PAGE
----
But for now, the big money in online advertising is with search, selling ads tied to specific keywords. So far, MySpace is a miniscule player there.
According to data from comScore Networks, MySpace has a 0.6 percent share in search. Industry leader Google (Research) commands 43 percent of the search market while Yahoo is a strong number two with 28 percent. Yahoo (Research) currently powers MySpace's search results.
There have been rumblings that News Corp. is looking to forge a deal with Google or Microsoft's (Research) MSN which would allow those companies to post their search results on MySpace and split the ad revenues. There has also been some speculation that News Corp. could just build or buy its own search engine.
Social networking is hypercompetitive business
However, MySpace runs the risk of alienating users if advertising becomes prevalent. MySpace is a vastly different animal than Google or Yahoo. Most people go to those sites to find information. So advertising is not necessarily as obtrusive. In fact, a sponsored link could even be helpful.
That may not be the case for teens that are primarily using MySpace for socializing and entertainment.
"MySpace is in a little bit of a difficult situation. If they aggressively sell ads on the site and change the character of it you run the risk of losing your users," said Greg Sterling, principal of Sterling Market Intelligence, an independent Internet research firm. "The dilemma is how to broaden it out but not kill it."
MySpace is also in a far more fragmented market than Google and Yahoo. Other social networking sites such as Facebook and Bebo have cropped up, and there's also competition from video-sharing sites like YouTube and Grouper. So it may be tough to stay on top.
"This is an environment of hypercompetition so there is potential for innovators to come in and leapfrog everybody else," said Bill Tancer, general manager of research for Hitwise, an online research firm.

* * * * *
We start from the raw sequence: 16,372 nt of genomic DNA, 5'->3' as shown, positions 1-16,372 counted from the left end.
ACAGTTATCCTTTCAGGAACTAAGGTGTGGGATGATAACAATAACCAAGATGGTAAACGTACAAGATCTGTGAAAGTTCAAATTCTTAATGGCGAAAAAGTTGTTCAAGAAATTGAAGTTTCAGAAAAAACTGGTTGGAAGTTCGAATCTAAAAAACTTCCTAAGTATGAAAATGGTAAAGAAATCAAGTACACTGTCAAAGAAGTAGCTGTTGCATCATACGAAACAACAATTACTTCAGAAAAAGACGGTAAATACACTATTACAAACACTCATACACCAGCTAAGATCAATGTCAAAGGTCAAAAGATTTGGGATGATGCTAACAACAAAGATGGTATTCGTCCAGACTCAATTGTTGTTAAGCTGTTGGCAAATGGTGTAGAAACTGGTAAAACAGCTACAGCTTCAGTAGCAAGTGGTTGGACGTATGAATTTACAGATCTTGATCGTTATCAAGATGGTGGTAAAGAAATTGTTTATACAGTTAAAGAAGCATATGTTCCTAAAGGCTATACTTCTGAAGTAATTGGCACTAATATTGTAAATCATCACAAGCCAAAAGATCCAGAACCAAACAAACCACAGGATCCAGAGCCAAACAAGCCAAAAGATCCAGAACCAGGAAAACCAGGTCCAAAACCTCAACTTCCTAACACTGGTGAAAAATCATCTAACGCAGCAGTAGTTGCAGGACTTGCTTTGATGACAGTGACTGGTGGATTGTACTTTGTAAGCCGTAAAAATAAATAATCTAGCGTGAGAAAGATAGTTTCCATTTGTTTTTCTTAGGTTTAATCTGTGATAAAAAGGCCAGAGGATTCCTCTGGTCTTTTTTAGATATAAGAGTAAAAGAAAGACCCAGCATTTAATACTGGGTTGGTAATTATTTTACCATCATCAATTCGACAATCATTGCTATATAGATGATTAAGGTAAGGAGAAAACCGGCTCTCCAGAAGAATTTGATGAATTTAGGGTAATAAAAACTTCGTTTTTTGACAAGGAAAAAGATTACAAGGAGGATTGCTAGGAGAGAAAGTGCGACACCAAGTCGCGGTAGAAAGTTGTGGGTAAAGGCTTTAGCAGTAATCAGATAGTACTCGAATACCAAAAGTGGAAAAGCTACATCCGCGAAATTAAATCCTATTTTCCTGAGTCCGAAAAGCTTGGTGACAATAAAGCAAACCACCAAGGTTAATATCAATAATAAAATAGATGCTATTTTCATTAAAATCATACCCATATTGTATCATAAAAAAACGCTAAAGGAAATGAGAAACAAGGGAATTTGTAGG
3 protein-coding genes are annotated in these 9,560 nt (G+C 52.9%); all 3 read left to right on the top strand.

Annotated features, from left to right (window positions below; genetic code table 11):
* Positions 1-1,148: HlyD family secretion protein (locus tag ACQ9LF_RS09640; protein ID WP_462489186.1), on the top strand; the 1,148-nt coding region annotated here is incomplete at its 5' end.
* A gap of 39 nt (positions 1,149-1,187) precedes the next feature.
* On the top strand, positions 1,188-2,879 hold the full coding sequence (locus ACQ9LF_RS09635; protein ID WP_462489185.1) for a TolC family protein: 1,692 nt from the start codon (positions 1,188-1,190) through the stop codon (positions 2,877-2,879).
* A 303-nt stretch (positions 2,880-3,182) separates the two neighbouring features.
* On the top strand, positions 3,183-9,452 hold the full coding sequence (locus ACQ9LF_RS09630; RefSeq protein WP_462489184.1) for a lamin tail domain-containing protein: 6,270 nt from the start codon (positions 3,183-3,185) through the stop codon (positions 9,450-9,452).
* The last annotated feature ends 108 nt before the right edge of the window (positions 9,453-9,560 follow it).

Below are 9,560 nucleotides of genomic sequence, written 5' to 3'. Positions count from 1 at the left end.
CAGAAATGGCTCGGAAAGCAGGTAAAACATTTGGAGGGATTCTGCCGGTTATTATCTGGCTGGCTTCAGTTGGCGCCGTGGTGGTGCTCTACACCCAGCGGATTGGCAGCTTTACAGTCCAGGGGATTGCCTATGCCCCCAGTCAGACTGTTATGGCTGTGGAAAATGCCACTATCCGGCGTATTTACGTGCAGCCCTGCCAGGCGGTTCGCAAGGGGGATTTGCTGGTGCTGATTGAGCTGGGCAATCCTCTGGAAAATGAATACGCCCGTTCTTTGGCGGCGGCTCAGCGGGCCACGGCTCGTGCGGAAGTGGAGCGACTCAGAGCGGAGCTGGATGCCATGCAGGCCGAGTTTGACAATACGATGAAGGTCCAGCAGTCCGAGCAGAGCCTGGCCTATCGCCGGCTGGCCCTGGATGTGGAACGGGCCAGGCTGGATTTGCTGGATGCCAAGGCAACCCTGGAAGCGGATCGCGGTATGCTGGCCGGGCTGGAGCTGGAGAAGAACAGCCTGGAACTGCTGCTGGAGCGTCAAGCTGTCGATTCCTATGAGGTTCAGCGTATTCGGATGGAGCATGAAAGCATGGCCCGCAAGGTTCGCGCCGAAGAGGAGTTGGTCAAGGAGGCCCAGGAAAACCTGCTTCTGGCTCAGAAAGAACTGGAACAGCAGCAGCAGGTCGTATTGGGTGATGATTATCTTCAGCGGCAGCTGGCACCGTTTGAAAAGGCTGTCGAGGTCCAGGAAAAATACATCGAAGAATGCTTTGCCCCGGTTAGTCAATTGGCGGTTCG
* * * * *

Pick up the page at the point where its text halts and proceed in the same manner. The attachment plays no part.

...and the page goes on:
Another risk with targeting the teen and young adult demographic is that what's in fashion today could easily be forgotten tomorrow. "For some number of users, MySpace is already passé. There is a fickle dimension to these audiences," said Sterling.
Still, Tancer thinks that MySpace, even if it never becomes a big revenue source for News Corp., can help the media company by getting MySpace users to go to other News Corp. sites such as FoxNews.com.
"A secondary benefit to News Corp. is that MySpace is an amazing distribution channel. It can get people to visit other sites and from there they can make money," he said.
And Gould said investors should not underestimate News Corp. chairman and CEO Rupert Murdoch's desire to transform News Corp. into a leading online player.
"News Corp. has gone from being just an Australian newspaper company and evolved into a U.S. media and global satellite company. If anyone has the DNA to adapt and change, it's Murdoch," he said.
That may be true. But until News Corp. can prove to Wall Street that it can really cash in with MySpace, instead of just generating clicks from it, investors shouldn't be rushing to compare News Corp. to Google just yet.